View along Sirmione in Lake Garda, Italy. All photography is the property of EuroTravelogue™. Unauthorized use is prohibited.
Soaring Alpine peaks sink into the northern shores of glistening Lake Garda, echoes of passion resound as Romeo proclaims his love to Juliet, the homemade tortellini makes my mouth water—benvenuti a Veneto where you'll discover the delicious flavors of bella Italia. I didn't think it was possible to love Italy any more than I do, but after visiting the Veneto region just west of Venice, I fell passionately in love.
The city of love—Verona
Verona Arena dates back to A.D. 30 and is built entirely of pink marble.
Founded by the Romans in 49 B.C. and located between Milan and Venice, Verona is rich in 2,000 years of Roman history. Fought over for centuries because of its strategic location along the River Adige, Verona fell under the rule of one country after the next, not to mention Venice and Napoleon, until finally joining the Kingdom of Italy in 1861. Despite the catastrophic earthquake that struck in 1117, much of it remains intact because of the city's commitment to its preservation. Today, Verona is a living museum full of artifacts dating back two millennia and my only regret after having visited is the fact that I didn't spend enough time. But I was fortunate to see these not-to-be-missed sights!
Some of my favorites:
Only fragments of the original outer wall stand today after the devastating earthquake in 1117.
Claiming title as the largest amphitheatre in northern Italy, the Arena dates back to A.D. 30 and is built entirely of pink marble. At the time, it could accommodate an unfathomable 25,000 spectators.
The Ponte Scaligeri leads the way to Castelvecchio in Verona, Italy.
Completed in 1376, the Castelvecchio is a sprawling medieval fortress that was once home to the Della Scala (Scaligero) family who rose to power during the 13th century. At the time, the bridge and castle complex was a prominent example of Gothic architecture and includes seven towers, one elevated keep and four main buildings. Surrounding the entire fortification is a moat, now drained of its one-time Adige waters. Today, the Castelvecchio is a museum and exhibition hall housing paintings, weapons and sculptures from 1300 to 1700 throughout its 29 rooms.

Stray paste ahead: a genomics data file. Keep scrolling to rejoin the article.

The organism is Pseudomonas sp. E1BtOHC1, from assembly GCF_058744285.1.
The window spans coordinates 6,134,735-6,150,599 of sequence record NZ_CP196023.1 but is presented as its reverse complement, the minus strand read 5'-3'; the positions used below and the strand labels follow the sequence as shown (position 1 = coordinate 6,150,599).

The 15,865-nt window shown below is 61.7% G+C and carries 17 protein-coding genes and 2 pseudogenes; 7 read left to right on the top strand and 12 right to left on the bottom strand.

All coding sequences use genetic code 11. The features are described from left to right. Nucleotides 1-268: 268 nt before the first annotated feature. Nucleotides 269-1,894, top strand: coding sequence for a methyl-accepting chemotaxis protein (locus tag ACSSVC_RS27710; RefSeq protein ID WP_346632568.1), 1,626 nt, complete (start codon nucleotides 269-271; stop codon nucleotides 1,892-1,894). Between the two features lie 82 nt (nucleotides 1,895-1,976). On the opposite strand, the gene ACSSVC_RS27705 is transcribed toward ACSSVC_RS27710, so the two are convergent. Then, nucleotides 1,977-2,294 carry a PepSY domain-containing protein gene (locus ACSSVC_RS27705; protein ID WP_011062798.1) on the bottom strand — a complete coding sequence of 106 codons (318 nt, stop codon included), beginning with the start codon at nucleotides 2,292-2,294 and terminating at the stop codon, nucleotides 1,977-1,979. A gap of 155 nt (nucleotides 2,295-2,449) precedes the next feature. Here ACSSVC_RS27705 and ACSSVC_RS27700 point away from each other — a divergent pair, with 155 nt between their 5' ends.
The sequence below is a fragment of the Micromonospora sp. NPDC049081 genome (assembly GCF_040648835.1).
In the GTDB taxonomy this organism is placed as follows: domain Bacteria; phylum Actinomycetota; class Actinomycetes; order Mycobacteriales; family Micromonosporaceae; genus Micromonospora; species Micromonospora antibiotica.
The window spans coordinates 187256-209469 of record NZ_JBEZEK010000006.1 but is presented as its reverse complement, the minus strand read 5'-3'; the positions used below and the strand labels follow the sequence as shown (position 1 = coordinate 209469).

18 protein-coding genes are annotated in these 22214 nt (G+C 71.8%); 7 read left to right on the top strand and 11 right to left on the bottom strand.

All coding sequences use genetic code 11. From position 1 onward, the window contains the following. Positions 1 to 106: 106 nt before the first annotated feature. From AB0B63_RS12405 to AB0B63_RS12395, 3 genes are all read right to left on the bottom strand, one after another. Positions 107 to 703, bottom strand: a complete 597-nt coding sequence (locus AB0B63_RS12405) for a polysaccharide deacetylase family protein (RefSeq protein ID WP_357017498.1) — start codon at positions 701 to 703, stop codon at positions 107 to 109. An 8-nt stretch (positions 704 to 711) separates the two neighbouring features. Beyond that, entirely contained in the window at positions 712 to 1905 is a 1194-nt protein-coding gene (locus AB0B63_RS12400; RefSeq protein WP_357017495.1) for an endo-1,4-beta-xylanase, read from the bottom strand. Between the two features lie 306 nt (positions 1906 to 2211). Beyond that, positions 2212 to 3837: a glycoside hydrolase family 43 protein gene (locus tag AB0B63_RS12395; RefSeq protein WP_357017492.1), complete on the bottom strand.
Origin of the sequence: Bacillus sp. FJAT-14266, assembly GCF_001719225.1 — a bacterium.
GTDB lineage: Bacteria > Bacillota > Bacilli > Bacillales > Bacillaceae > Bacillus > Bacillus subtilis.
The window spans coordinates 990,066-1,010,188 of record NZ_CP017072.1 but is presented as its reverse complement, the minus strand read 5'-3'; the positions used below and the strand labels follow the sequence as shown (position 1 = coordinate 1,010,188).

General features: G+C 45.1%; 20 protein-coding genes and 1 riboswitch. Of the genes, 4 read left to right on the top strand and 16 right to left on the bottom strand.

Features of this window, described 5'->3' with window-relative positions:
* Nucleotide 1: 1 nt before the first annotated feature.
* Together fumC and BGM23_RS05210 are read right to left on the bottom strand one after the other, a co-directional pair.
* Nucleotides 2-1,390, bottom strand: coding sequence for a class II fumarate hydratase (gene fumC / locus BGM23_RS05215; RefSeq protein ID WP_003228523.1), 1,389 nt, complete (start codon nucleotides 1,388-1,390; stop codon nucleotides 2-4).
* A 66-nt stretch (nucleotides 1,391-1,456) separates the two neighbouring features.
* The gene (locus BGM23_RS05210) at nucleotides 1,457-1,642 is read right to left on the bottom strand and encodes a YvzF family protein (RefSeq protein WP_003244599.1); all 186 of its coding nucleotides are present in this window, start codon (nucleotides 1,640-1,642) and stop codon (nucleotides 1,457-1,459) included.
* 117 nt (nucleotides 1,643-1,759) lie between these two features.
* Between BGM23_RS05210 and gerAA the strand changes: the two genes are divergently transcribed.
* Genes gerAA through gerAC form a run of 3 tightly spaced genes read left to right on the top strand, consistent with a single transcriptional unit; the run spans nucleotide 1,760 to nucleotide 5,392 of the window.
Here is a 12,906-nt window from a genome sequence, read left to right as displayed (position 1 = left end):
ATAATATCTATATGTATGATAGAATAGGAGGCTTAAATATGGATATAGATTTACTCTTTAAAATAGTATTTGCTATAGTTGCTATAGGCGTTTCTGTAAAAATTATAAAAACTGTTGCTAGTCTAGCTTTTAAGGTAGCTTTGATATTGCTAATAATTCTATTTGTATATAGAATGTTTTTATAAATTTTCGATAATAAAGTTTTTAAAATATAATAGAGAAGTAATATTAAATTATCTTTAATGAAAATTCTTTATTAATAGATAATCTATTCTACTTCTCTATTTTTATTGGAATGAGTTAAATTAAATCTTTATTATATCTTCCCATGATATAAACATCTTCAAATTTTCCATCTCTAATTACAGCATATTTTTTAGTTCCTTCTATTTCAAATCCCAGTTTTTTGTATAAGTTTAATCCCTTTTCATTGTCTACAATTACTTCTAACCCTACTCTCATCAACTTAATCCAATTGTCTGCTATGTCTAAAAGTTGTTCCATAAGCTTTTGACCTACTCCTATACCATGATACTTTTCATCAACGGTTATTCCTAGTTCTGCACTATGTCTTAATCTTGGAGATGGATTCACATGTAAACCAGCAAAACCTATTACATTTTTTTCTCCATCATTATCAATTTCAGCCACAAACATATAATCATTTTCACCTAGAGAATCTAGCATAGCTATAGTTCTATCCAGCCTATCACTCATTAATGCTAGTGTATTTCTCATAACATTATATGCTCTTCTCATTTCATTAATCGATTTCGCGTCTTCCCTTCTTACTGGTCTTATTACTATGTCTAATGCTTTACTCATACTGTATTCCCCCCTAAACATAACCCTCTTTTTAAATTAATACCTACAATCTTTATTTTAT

If you look carefully, you'll see that the bridge actually slopes down and away from the castle to facilitate a quick escape during a military onslaught.
Casa di Giulietta (Juliet's House):
Hopeless romantics from around the world travel here to write letters to their beloved Juliet.
Truly, one of my favorite places in Verona was Casa di Giulietta, a mecca for hopeless romantics who travel here from around the world to write letters to our beloved Juliet asking for guidance in romance. The house itself dates back to the 14th century and was probably an inn. Although Juliet never lived here and certainly never stepped out onto the balcony added by the city council in 1928, this romantic courtyard is a must-see attraction. A gentle rub to Juliet's right breast on her bronze statue that stands in the courtyard brings buona fortuna in romance!
Portal to romance. Look along the back wall and to the right of the courtyard and you'll find our Juliet awaiting her Romeo.
Letters to Juliet.
Piazza delle Erbe and Piazza dei Signori:
Benvenuti a Piazza dei Signoria.
A sea of humanity ebbs and flows in the Piazza delle Erbe!
The heartbeat of the city of love lies in its piazzas delle Erbe and dei Signori where a sea of humanity ebbs and flows along the bustling cafés and remnants of the past. The former has been the city's marketplace since medieval times and before that, a Roman Forum! Among the cafés that line its northeastern edge, ancient artifacts abound including the Torre Gardello, Verona's first clock tower completed in 1370. Nearby, perched upon its towering pedestal, the mighty Venetian Lion reminds us of when Verona was part of the Venetian Empire.
Dante looking pensive in the Piazza dei Signoria (Lords Square).